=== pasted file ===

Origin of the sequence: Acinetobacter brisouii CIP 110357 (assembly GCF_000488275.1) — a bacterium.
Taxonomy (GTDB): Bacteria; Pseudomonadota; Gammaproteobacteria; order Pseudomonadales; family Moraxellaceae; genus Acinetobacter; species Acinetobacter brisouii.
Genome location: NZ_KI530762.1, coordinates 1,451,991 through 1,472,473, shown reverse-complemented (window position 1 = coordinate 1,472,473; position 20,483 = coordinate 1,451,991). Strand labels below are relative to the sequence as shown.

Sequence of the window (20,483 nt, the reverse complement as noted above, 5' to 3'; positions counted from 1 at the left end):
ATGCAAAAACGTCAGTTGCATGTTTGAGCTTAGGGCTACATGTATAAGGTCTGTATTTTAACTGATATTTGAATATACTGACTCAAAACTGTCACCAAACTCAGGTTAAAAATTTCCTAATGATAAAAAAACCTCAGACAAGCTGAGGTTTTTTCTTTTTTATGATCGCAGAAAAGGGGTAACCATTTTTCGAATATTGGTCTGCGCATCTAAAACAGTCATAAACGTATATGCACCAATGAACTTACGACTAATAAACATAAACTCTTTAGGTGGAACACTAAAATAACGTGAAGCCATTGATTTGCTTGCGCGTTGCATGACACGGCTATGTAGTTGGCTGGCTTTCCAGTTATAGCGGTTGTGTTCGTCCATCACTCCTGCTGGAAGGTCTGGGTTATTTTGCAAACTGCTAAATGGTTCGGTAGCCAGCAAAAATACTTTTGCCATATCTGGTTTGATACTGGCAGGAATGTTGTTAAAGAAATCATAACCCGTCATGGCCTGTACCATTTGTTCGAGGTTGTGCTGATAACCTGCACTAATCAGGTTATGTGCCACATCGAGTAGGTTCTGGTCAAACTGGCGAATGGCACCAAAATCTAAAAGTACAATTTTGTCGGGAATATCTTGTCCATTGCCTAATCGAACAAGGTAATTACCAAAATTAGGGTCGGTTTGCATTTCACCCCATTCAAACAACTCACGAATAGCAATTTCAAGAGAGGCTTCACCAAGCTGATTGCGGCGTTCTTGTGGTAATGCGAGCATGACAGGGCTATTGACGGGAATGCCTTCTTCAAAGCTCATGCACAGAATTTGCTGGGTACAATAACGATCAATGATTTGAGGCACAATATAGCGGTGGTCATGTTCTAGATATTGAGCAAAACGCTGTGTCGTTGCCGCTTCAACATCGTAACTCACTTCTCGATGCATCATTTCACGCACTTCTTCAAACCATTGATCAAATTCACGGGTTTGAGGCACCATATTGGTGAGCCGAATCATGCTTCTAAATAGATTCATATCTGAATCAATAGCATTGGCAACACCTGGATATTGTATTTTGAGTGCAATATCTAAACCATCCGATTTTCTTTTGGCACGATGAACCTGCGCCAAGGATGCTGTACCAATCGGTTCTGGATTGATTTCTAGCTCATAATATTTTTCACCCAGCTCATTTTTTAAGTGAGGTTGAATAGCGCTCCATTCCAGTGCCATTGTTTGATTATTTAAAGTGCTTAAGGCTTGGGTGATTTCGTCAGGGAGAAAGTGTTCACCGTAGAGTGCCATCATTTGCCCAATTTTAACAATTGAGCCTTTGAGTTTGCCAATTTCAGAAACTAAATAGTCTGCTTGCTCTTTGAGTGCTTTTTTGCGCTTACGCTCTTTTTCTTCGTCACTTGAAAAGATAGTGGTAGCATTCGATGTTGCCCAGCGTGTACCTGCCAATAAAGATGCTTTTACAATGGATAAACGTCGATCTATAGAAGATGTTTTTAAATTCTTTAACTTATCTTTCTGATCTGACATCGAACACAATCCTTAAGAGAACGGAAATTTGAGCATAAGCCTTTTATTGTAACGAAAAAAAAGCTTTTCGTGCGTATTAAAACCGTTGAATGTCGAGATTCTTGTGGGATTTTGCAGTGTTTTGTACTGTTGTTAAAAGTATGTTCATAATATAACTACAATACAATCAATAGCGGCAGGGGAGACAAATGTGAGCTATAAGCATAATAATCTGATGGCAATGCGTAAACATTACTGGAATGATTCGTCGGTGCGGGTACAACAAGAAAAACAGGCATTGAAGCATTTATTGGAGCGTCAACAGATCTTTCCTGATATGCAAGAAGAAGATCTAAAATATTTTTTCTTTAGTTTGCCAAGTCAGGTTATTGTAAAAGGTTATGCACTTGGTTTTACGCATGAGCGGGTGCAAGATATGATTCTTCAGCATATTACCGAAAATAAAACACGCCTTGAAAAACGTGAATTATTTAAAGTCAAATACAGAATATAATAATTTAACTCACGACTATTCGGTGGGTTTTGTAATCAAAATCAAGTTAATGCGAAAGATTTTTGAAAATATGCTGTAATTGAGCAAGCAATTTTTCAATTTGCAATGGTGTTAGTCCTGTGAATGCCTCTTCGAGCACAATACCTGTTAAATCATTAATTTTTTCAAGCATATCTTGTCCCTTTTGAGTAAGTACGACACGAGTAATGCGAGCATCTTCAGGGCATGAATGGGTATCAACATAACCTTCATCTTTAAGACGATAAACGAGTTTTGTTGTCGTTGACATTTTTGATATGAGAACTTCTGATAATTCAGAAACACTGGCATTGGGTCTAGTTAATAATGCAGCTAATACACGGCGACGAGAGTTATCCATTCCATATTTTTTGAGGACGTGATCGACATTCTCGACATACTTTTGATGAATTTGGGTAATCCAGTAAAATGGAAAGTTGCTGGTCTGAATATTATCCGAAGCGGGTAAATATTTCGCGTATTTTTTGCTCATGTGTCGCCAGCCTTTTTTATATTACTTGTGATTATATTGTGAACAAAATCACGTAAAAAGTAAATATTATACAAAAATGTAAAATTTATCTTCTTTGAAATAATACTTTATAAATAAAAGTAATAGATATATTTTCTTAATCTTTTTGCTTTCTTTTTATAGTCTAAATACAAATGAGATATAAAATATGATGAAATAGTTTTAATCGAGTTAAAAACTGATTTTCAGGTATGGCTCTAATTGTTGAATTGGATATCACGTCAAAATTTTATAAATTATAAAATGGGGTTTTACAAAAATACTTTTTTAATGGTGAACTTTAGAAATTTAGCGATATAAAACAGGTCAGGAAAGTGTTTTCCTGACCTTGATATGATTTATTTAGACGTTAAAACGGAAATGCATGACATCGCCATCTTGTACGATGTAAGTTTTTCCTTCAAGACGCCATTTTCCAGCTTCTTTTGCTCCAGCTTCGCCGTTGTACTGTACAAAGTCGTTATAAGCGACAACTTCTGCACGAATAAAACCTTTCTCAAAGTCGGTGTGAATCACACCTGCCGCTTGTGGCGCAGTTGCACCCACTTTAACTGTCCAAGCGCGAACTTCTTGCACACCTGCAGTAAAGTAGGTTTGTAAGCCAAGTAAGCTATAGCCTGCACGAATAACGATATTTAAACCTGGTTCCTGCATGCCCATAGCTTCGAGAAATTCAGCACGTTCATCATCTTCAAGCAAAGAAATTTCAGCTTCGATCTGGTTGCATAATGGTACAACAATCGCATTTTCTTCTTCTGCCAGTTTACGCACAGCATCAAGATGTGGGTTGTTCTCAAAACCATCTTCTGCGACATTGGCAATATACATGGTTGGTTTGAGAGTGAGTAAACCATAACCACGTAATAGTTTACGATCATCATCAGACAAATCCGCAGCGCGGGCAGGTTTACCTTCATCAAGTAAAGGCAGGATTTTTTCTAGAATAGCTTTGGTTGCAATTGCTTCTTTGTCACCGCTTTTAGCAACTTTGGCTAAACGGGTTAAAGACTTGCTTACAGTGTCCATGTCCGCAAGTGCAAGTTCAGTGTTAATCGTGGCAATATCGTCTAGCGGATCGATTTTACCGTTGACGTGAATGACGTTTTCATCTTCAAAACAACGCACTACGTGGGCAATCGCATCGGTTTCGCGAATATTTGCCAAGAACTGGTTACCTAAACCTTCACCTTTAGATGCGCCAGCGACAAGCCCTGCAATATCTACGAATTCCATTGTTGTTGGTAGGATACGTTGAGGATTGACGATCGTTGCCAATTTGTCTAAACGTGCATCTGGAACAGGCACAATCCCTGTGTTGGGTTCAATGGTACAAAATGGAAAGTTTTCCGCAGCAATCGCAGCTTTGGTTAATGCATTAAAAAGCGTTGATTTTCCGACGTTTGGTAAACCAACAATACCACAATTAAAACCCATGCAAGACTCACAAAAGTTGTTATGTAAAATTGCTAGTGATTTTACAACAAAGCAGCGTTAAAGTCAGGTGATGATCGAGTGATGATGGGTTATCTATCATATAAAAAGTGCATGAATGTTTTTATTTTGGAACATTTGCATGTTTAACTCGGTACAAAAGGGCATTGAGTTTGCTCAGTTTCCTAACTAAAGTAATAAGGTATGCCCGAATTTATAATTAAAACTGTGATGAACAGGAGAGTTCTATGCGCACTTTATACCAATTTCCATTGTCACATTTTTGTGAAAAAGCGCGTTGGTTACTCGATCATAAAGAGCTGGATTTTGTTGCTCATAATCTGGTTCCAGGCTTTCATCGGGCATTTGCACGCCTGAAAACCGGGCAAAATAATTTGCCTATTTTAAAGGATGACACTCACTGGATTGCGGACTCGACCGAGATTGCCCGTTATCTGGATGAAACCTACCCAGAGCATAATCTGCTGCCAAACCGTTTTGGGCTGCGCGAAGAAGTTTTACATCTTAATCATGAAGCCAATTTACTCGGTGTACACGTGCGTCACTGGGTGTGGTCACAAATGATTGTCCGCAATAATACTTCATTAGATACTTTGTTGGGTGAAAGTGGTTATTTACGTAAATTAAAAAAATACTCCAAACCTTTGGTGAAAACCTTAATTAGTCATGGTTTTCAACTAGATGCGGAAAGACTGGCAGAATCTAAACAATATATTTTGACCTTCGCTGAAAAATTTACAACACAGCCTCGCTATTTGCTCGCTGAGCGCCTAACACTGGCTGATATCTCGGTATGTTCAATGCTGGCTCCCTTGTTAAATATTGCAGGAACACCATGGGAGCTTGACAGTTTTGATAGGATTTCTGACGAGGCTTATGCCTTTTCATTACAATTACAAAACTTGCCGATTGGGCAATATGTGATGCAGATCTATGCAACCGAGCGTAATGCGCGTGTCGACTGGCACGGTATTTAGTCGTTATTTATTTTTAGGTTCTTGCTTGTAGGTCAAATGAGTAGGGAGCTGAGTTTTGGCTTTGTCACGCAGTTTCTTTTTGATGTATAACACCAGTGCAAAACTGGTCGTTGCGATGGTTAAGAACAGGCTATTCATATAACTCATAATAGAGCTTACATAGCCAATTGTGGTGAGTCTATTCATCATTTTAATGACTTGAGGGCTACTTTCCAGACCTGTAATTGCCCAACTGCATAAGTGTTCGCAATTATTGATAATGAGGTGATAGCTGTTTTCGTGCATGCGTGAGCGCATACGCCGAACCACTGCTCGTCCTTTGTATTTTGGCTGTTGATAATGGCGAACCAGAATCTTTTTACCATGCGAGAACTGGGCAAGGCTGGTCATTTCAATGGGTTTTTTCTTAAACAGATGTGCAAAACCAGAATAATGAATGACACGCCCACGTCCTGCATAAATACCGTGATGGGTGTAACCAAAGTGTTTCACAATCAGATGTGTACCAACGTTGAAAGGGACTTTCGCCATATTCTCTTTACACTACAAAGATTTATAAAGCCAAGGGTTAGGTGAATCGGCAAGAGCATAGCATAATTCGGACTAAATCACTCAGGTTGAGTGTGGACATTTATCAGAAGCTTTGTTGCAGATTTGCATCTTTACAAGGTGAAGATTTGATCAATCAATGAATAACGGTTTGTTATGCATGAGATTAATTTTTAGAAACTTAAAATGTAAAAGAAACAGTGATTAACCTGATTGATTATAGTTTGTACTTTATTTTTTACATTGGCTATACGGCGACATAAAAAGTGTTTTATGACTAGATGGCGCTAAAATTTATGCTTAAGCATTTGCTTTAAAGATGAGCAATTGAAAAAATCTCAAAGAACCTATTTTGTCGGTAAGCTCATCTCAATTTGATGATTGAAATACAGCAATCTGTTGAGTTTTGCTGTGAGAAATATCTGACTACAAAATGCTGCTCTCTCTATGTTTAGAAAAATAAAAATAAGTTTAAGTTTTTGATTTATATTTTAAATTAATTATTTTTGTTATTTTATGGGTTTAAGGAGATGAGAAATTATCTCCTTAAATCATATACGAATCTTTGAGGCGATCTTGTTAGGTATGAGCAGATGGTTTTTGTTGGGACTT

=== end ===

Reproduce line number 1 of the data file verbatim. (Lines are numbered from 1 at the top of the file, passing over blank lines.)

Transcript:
Origin of the sequence: Acinetobacter brisouii CIP 110357 (assembly GCF_000488275.1) — a bacterium.